At a time when Australia’s dairy industry has been under unprecedented pressure, dairy farmers of the NSW Mid Coast have rallied with Hunter Local Land Services (Hunter LLS) to start the innovative Mid-Coast Adaptable Dairy Farming Systems Project.
All local farmers will have an opportunity to experience first-hand the foundations that have been laid on November 22.
Aimed at building greater business and physical resilience of a local dairy business, the project is centred on the dairy operation of Pat and Louise Neal.
The Neals own and manage about 400 dairy cows on Oxley Island near Taree, NSW, producing close to 550 kilograms of milk solids per cow annually (about 7000 litres per cow) on a milking platform of about 180 hectares.
Improved business decision-making to drive profit, including greater resource efficiency to produce more milk from less costly inputs, is at the core of the project.
As part of a Strengths-Weaknesses-Opportunitie s-Threats (SWOT) process, the Neals have set themselves a number of production, financial and personal goals they hope to achieve as the farm in focus.
Victorian-based dairy business adviser, Phil Shannon, of Shannon Farm Consulting, has been called upon to facilitate the Adaptable Business Support Group meetings, which are conducted on farm every second month.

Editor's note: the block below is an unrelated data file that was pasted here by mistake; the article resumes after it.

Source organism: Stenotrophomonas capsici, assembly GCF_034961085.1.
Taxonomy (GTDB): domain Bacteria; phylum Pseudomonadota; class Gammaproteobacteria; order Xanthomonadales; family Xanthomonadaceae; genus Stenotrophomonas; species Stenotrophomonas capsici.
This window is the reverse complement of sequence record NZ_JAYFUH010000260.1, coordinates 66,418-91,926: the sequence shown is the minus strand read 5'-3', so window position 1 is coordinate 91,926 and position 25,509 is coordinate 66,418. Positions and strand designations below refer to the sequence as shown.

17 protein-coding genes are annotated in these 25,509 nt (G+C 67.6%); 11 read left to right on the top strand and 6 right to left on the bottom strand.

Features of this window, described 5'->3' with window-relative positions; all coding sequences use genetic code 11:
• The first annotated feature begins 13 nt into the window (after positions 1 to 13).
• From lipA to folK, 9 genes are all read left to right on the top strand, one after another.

Local farmers and service providers, such as the Neals’ vet, accountant and finance advisor make-up the membership of 12.
This group discusses production and economic decisions being made or planned for the business, debating ideas and analysing likely impacts and opportunities.
While the Neals’ farm is the main focal point of the project, the broader farming community has an opportunity to apply similar thinking and learning to their own farm businesses by attending Open Days, the first of which is to be held on Tuesday, November 22, 10am to 2pm.
The meeting point for the day is the dairy, Oxley Island Rd.
As the project delves into the business opportunities and ways to exploit the current strengths, the project will also apply economic analysis process to rigorously explore the potential outcomes of actions identified to combat threats and address business weakness.
These processes will most definitely resonate with any Mid Coast dairyfarming business so it is therefore highly advisable to come along to the Open Days.
The Mid-Coast Adaptable Dairy Farming Systems Project will run for two years and has been funded by the Australian Government’s National Landcare Programme.